Most of us have very usual cars – maybe an old VW, or a red fancy Ferrari. Our roads are full of those, but they rarely catch our attention. While VW can mean, that you have some financial problems, Ferrari shows that you are a rich lucky bastard. But in the end, you still get lost in the ocean of similar cars.

While we may not see these quizzical and often comical contraptions every day, we do generally benefit from their legacy.

By pushing the boundaries of what’s imaginable, they’ve allowed us to keep expanding the limits of what’s possible, in making vehicles that are more aesthetically adventurous, more versatile, more efficient and, of course, more fun.

The history of automotive design is littered with bold attempts to create vehicles so different in how they look and how they work that they render obsolete everything that’s come before. The most daring of these are usually concept cars, which aren’t limited by practicality or government regulations and can therefore allow automakers to really push the limits.

#5. Lancia Stratos Zero

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The 1970 Stratos HF Zero is from the Collection of Bertone S.p.A. The wedge-shaped machine is expected to sell for anywhere from $1.4 million to $2.5 million on May 21.

But it’s the story behind the Zero that stirred our interest.

Around 1970, a rivalry was brewing between the famous design houses of Pininfarina and Bertone. The coachbuilders were trying to outdo each other with flamboyant and beautiful automobiles.

Bertone shot first, with the Alfa Romeo Carabo. Pininfarina returned the volley with the Ferrari P5, the 512S Berlinetta and the Modulo, which debuted to great fanfare at the 1970 Geneva motor show.
Not to be outdone, Bertone came to the 1970 Turin motor show fully loaded with a wedge-shaped creation originally called the Stratoslimite, or “limit of the stratosphere,” later Stratos HF Zero.

The initial concept behind the Zero was for Bertone’s people to see how low they could build a car. It may have been a response to Pininfarina’s Modulo, which stood at only 93.5 centimeters tall.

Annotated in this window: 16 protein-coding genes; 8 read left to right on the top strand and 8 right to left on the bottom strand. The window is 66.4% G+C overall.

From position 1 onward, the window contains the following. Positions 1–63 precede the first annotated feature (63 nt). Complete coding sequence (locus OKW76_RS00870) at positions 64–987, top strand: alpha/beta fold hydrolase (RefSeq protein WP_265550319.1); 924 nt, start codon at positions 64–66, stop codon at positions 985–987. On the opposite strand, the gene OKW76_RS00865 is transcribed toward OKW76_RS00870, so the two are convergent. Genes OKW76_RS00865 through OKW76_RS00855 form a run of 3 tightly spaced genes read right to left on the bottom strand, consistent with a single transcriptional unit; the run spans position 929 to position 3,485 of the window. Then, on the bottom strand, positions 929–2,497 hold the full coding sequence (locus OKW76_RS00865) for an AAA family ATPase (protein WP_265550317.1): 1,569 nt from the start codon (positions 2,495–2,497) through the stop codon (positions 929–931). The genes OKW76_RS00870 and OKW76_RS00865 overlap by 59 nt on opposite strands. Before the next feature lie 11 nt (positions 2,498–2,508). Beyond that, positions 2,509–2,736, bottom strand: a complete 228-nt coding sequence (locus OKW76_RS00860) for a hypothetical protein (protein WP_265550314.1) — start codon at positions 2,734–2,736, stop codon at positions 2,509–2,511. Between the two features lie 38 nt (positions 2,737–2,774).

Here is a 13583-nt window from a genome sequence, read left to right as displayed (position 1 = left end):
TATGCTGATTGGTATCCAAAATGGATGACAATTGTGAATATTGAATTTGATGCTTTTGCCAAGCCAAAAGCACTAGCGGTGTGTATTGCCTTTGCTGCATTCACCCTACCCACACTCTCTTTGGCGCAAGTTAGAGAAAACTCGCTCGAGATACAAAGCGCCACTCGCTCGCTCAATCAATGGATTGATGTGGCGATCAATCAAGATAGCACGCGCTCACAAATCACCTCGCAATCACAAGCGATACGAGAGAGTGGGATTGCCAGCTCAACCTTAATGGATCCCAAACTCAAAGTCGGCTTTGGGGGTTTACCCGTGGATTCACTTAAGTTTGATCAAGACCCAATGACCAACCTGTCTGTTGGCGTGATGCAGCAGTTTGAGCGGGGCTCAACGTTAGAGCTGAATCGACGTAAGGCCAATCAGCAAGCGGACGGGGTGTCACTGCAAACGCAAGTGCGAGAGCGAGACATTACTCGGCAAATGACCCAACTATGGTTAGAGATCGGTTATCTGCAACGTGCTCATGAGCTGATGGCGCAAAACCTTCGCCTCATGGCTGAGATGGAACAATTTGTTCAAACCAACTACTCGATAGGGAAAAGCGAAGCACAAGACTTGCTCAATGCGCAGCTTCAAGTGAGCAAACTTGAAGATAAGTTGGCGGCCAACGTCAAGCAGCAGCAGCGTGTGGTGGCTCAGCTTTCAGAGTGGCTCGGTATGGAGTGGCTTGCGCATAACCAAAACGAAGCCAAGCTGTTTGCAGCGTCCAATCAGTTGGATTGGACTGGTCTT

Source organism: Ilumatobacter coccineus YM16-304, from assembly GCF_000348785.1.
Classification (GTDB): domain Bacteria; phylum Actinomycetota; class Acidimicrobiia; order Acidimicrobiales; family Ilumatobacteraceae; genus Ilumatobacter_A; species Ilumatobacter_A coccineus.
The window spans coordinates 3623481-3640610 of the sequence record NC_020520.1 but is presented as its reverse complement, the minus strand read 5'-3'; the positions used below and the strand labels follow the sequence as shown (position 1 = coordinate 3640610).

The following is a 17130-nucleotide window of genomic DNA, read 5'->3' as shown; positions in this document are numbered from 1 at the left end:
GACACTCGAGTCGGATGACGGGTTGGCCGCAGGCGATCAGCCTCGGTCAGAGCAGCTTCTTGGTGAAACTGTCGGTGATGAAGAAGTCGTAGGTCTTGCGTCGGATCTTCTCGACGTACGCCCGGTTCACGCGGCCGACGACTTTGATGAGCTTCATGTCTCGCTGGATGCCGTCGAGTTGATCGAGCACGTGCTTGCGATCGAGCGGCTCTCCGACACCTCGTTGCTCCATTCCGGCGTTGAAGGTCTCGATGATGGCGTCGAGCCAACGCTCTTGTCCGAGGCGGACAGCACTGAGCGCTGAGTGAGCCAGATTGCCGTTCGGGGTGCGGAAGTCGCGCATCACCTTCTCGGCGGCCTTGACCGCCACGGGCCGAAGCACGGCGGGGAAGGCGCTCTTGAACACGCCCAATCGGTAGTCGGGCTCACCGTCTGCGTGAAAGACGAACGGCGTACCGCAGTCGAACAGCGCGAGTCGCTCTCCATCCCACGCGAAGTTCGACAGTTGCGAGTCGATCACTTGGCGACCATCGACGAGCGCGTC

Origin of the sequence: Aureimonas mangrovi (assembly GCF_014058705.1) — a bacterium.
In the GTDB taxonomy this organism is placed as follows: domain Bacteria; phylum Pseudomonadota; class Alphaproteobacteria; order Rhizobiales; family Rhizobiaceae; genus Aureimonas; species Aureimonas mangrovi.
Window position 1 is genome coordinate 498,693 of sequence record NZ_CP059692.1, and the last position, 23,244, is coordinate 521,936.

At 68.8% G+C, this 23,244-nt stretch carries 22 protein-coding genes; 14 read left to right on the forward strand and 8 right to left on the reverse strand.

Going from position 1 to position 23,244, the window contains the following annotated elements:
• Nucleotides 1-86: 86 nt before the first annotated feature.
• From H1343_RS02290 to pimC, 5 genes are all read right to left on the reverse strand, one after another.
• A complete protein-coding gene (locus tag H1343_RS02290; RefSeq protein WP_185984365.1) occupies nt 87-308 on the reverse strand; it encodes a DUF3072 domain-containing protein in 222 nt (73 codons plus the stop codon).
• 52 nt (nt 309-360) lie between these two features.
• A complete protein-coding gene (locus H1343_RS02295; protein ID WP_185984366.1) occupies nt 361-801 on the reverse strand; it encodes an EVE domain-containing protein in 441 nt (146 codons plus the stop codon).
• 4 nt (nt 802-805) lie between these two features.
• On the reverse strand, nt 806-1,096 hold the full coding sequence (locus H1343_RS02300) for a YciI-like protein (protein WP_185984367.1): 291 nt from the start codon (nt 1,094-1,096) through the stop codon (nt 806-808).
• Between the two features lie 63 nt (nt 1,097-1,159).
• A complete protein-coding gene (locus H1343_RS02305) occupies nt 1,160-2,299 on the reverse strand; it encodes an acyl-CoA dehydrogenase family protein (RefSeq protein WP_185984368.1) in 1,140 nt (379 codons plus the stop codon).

The final version of the Stratos Zero peaked at just 84 centimeters.Nor was the Zero was just a design concept; it was a fully functioning prototype. The futuristic design featured a row of headlights across the front with 55-watt bulbs.

The turn signals were sequential, going from the center to the edges. The rear ribbon of lights consisted of a strip of 84 mini bulbs.

The Zero was sourced from existing Lancia parts, according to former interior chief designer Eugenio Pagliano, and the 1.6-liter V4 engine was scooped from the Lancia Fulvia HF. It made 115 hp with two twin-choke Solex carburetors.

 

 

 

 

#4.Dodge Tomahawk

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The Tomahawk is a Viper V-10 based motorcycle, a 500 horsepower engine with four wheels beneath it. The engine breathes through twin throttle bodies mounted right up front (the two round things above the front tires are).

While the Tomahawk has the same number of tires as a car, it keeps the motorcycle form factor otherwise.
The rear wheel drive machine uses monocoque construction; the engine is a stressed member. The body is made of billet aluminum.
The Tomahawk concept is an awesome-sounding machine; we saw it started and revved. Clouds of blue smoke vied for attention with the throaty rumble of the mighty V-10, and hitting the gas visibly opened the twin throttle body blades up front where the headlight would normally be.

Though deeper and more rumbling than most motorcycles, it did not seem to be louder overall – just deeper, with no shrill overtones.

Chrysler COO Wolfgang Bernhard was said to be enthusiastic about that project, and hundreds were projected to be built at under $200,000 each (probably below breakeven).

They reportedly cost Chrysler over $100,000 to build, not including engineering costs.No reviews or buyer advice is feasible since only ten were made; aside from the original, nine replicas were sold through Neiman Marcus, for $555,000 each.

A spokesman told Reuters they were meant as rolling sculptures, presumably to avoid legal liability; they are driveable, but not (legally) on public roads.
One reason is because the National Highway Traffic Safety Administration proclaims that a motorcycle can have no more that 3 wheels on the ground during normal operation. Donald Poindexter, Jr., wrote, “For the Tomahawk to have been sold in the U.S. for road use, it would have had to pass all of the automobile safety standards.” Even as a motorcycle, the lights may not have been legal.

#3. Harley Davidson Knucklehead Chopper

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In the 60s, this Knucklehead was chopped up to become the “40 Knuckle.” The seller has owned it for the last 30 years, and he knows who owned it going back a previous 20 – he loves knowing the provenance of this bike and I’m sure the next owner will appreciate that as well.